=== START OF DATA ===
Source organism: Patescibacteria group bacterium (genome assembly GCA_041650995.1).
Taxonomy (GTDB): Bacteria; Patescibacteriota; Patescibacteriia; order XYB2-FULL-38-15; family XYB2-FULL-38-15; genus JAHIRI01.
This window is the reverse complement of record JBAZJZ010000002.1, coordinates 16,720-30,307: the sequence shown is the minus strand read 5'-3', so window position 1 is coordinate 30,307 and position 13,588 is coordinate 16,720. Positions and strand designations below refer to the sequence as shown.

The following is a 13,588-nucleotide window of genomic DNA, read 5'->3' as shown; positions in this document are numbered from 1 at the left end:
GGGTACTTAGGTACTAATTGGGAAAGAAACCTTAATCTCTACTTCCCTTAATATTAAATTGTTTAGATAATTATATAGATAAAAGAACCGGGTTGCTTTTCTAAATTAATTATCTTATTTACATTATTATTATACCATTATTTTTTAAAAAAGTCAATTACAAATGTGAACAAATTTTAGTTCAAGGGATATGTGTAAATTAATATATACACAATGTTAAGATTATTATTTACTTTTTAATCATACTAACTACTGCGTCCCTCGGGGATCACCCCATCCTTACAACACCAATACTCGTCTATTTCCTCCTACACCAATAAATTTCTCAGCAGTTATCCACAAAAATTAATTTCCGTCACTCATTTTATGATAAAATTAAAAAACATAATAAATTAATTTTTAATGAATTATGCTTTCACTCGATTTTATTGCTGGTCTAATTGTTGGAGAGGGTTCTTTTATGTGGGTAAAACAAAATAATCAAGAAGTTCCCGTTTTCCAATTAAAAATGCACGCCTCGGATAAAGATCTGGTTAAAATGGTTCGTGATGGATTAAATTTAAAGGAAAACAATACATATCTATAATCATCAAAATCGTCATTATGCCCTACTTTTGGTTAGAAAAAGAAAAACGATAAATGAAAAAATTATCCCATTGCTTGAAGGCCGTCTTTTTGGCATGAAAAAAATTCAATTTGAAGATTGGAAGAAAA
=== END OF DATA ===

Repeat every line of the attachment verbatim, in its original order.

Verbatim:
Source organism: Patescibacteria group bacterium (genome assembly GCA_041650995.1).
Taxonomy (GTDB): Bacteria; Patescibacteriota; Patescibacteriia; order XYB2-FULL-38-15; family XYB2-FULL-38-15; genus JAHIRI01.
This window is the reverse complement of record JBAZJZ010000002.1, coordinates 16,720-30,307: the sequence shown is the minus strand read 5'-3', so window position 1 is coordinate 30,307 and position 13,588 is coordinate 16,720. Positions and strand designations below refer to the sequence as shown.

The following is a 13,588-nucleotide window of genomic DNA, read 5'->3' as shown; positions in this document are numbered from 1 at the left end:
GGGTACTTAGGTACTAATTGGGAAAGAAACCTTAATCTCTACTTCCCTTAATATTAAATTGTTTAGATAATTATATAGATAAAAGAACCGGGTTGCTTTTCTAAATTAATTATCTTATTTACATTATTATTATACCATTATTTTTTAAAAAAGTCAATTACAAATGTGAACAAATTTTAGTTCAAGGGATATGTGTAAATTAATATATACACAATGTTAAGATTATTATTTACTTTTTAATCATACTAACTACTGCGTCCCTCGGGGATCACCCCATCCTTACAACACCAATACTCGTCTATTTCCTCCTACACCAATAAATTTCTCAGCAGTTATCCACAAAAATTAATTTCCGTCACTCATTTTATGATAAAATTAAAAAACATAATAAATTAATTTTTAATGAATTATGCTTTCACTCGATTTTATTGCTGGTCTAATTGTTGGAGAGGGTTCTTTTATGTGGGTAAAACAAAATAATCAAGAAGTTCCCGTTTTCCAATTAAAAATGCACGCCTCGGATAAAGATCTGGTTAAAATGGTTCGTGATGGATTAAATTTAAAGGAAAACAATACATATCTATAATCATCAAAATCGTCATTATGCCCTACTTTTGGTTAGAAAAAGAAAAACGATAAATGAAAAAATTATCCCATTGCTTGAAGGCCGTCTTTTTGGCATGAAAAAAATTCAATTTGAAGATTGGAAGAAAA